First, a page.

The U.S. Supreme Court will not allow South Carolina to delay issuing marriage licenses to same-sex couples any further. This morning SCOTUS denied S.C. Attorney General Alan Wilson’s request to stay a federal ruling that South Carolina’s ban on same-sex marriage was unconstitutional. South Carolina officials took a new tact, attempting to persuade the Court that the federal courts lacked jurisdiction to rule on “domestic relations” issues. Apparently the argument did not matter enough to the majority of the justices. As a result of the U.S. Supreme Court’s denying the request to postpone the effect of the federal judge’s order, same-sex marriages are legal in South Carolina as of noon today and we should see same-sex marriage licenses issued by county probate court offices around the state. It remains to be seen just how rapidly individual Clerk’s Offices will actually issue licenses when applied for.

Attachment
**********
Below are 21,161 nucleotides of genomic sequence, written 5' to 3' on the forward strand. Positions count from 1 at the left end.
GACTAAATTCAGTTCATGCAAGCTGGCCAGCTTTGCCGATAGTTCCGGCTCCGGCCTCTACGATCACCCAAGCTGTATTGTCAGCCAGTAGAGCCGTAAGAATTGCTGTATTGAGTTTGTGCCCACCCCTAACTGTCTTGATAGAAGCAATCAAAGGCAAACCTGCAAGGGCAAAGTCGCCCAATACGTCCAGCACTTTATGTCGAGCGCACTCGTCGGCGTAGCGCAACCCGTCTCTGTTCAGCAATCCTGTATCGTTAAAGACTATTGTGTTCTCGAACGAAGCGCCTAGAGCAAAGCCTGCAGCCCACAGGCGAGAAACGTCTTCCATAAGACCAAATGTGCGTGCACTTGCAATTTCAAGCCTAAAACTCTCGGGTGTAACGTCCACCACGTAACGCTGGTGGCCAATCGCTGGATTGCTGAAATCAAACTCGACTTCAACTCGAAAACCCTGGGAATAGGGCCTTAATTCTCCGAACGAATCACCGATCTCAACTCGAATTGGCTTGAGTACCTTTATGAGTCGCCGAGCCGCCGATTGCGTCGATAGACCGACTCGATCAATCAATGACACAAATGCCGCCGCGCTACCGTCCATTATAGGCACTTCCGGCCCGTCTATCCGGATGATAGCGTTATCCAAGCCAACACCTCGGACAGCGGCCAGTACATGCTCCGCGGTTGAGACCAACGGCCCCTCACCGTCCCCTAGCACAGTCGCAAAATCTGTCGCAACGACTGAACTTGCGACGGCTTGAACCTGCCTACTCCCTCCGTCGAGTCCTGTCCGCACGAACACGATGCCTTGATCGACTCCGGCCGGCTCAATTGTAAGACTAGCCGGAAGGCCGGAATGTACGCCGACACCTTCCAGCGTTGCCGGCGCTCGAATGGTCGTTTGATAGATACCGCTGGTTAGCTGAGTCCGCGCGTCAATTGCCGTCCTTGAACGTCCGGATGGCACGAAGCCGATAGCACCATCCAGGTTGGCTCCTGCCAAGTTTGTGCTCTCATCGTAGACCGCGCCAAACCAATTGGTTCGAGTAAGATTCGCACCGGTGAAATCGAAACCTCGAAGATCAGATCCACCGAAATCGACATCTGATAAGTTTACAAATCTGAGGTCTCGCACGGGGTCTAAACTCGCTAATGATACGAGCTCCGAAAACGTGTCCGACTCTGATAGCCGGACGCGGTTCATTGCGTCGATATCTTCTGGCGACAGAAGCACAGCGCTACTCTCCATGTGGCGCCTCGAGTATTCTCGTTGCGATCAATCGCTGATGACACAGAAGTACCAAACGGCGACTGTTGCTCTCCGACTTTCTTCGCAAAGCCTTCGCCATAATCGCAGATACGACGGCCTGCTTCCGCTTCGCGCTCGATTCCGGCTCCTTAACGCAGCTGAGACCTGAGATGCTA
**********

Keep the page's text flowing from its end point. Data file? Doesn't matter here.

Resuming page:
It is important to note that SCOTUS ruled only on the issue of whether to postpone the federal judge’s ruling; it did not rule on the validity of the ruling. It is possible that SCOTUS will take up a case raising the question of whether the states’ even have the power to ban same-sex marriages in the first place.
As Family Law, Estate Planning, and Probate attorneys, we have been preparing for this momentous day and the various and substantial implications it will have for our clients.